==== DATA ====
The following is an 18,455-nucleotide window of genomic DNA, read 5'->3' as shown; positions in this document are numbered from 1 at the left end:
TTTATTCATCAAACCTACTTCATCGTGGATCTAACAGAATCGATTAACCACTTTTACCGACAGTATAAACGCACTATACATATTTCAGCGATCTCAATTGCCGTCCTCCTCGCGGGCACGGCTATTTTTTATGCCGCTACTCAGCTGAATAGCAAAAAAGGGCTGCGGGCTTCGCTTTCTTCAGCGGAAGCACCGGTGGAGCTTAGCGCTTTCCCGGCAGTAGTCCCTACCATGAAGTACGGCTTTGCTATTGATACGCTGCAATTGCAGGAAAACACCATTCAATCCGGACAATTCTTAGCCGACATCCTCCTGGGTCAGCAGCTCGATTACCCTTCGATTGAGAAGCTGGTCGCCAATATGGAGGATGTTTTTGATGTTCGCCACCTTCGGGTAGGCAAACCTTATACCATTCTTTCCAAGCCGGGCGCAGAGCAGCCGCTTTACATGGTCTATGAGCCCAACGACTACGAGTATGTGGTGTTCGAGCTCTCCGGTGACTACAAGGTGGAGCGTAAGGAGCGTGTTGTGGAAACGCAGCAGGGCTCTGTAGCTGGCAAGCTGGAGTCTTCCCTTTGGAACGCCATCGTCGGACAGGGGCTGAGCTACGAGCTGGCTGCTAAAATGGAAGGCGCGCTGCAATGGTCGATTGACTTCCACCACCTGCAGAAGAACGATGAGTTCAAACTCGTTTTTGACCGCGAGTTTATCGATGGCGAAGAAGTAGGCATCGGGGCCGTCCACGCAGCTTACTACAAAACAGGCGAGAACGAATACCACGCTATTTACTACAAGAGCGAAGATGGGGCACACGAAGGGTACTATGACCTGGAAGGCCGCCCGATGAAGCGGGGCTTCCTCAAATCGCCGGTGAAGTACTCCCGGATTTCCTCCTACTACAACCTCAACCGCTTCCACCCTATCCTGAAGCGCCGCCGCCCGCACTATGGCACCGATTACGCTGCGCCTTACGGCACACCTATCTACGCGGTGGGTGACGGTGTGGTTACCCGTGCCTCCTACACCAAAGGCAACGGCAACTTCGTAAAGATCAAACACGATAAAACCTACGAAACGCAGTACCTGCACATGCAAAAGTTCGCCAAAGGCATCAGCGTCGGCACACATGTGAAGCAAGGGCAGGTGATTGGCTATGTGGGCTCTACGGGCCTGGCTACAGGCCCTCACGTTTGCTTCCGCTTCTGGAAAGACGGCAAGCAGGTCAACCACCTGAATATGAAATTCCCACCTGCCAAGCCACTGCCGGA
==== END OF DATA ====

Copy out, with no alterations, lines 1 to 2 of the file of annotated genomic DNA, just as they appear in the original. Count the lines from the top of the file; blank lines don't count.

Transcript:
The following is an 18,455-nucleotide window of genomic DNA, read 5'->3' as shown; positions in this document are numbered from 1 at the left end:
TTTATTCATCAAACCTACTTCATCGTGGATCTAACAGAATCGATTAACCACTTTTACCGACAGTATAAACGCACTATACATATTTCAGCGATCTCAATTGCCGTCCTCCTCGCGGGCACGGCTATTTTTTATGCCGCTACTCAGCTGAATAGCAAAAAAGGGCTGCGGGCTTCGCTTTCTTCAGCGGAAGCACCGGTGGAGCTTAGCGCTTTCCCGGCAGTAGTCCCTACCATGAAGTACGGCTTTGCTATTGATACGCTGCAATTGCAGGAAAACACCATTCAATCCGGACAATTCTTAGCCGACATCCTCCTGGGTCAGCAGCTCGATTACCCTTCGATTGAGAAGCTGGTCGCCAATATGGAGGATGTTTTTGATGTTCGCCACCTTCGGGTAGGCAAACCTTATACCATTCTTTCCAAGCCGGGCGCAGAGCAGCCGCTTTACATGGTCTATGAGCCCAACGACTACGAGTATGTGGTGTTCGAGCTCTCCGGTGACTACAAGGTGGAGCGTAAGGAGCGTGTTGTGGAAACGCAGCAGGGCTCTGTAGCTGGCAAGCTGGAGTCTTCCCTTTGGAACGCCATCGTCGGACAGGGGCTGAGCTACGAGCTGGCTGCTAAAATGGAAGGCGCGCTGCAATGGTCGATTGACTTCCACCACCTGCAGAAGAACGATGAGTTCAAACTCGTTTTTGACCGCGAGTTTATCGATGGCGAAGAAGTAGGCATCGGGGCCGTCCACGCAGCTTACTACAAAACAGGCGAGAACGAATACCACGCTATTTACTACAAGAGCGAAGATGGGGCACACGAAGGGTACTATGACCTGGAAGGCCGCCCGATGAAGCGGGGCTTCCTCAAATCGCCGGTGAAGTACTCCCGGATTTCCTCCTACTACAACCTCAACCGCTTCCACCCTATCCTGAAGCGCCGCCGCCCGCACTATGGCACCGATTACGCTGCGCCTTACGGCACACCTATCTACGCGGTGGGTGACGGTGTGGTTACCCGTGCCTCCTACACCAAAGGCAACGGCAACTTCGTAAAGATCAAACACGATAAAACCTACGAAACGCAGTACCTGCACATGCAAAAGTTCGCCAAAGGCATCAGCGTCGGCACACATGTGAAGCAAGGGCAGGTGATTGGCTATGTGGGCTCTACGGGCCTGGCTACAGGCCCTCACGTTTGCTTCCGCTTCTGGAAAGACGGCAAGCAGGTCAACCACCTGAATATGAAATTCCCACCTGCCAAGCCACTGCCGGA